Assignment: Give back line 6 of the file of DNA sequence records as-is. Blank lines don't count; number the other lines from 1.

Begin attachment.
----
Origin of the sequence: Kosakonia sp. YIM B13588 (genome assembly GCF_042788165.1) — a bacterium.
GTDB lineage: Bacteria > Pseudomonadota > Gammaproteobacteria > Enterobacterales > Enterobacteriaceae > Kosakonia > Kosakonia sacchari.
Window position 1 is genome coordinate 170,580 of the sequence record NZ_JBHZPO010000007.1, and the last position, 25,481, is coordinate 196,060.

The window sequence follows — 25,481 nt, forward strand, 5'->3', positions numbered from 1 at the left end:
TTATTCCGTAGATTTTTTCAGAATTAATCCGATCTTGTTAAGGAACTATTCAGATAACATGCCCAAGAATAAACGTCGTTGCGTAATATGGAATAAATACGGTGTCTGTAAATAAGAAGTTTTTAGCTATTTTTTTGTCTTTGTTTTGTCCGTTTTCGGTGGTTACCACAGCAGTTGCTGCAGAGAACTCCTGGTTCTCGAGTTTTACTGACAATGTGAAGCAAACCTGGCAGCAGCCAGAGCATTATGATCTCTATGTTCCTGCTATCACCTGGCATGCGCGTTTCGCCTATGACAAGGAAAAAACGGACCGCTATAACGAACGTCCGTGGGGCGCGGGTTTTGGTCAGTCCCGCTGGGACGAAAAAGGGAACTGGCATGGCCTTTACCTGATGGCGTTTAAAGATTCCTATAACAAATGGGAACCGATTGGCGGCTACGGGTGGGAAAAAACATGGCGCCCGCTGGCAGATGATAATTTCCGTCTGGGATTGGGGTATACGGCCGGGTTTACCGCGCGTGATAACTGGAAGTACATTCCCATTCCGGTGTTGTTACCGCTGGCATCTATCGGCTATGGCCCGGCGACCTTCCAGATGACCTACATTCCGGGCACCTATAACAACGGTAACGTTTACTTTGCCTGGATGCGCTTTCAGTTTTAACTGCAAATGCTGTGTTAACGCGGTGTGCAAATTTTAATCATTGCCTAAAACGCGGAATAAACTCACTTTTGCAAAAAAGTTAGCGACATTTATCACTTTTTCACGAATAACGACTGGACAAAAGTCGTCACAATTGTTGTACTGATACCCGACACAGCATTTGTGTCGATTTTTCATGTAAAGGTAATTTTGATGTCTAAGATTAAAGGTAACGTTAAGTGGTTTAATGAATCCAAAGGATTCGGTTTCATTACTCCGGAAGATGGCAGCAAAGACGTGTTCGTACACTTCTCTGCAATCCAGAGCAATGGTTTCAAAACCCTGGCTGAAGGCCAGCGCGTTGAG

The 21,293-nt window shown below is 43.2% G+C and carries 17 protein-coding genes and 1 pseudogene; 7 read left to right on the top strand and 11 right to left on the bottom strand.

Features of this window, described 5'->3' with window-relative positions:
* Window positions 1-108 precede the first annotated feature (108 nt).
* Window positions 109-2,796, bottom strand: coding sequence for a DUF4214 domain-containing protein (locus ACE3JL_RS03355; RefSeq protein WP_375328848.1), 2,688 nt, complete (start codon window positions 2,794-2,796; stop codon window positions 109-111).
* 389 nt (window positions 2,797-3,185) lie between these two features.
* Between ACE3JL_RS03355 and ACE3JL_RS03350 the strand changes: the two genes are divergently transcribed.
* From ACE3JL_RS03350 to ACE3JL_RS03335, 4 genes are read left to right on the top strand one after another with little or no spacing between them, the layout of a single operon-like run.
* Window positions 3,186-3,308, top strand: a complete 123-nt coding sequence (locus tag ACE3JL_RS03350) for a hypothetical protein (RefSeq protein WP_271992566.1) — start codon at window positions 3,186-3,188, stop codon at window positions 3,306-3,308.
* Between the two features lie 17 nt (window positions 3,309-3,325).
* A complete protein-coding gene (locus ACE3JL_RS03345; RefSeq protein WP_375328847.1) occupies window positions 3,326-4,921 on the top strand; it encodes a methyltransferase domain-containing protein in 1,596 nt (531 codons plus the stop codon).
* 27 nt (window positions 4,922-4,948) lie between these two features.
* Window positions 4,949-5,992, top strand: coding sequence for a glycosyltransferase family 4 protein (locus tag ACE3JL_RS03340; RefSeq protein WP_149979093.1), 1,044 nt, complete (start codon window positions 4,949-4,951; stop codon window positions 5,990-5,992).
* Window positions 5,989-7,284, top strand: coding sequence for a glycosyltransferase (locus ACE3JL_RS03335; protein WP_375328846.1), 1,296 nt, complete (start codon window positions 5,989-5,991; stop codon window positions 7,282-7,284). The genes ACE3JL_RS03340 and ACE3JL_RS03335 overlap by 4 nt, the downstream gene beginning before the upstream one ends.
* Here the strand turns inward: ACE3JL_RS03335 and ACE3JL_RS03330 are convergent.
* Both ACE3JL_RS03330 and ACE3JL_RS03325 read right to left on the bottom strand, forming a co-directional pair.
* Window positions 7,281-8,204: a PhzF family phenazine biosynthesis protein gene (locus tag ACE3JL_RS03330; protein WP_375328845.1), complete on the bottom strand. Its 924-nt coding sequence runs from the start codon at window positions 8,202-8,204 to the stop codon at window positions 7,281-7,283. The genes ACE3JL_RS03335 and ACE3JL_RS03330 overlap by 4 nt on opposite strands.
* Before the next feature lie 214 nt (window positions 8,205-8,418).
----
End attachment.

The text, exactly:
The 21,293-nt window shown below is 43.2% G+C and carries 17 protein-coding genes and 1 pseudogene; 7 read left to right on the top strand and 11 right to left on the bottom strand.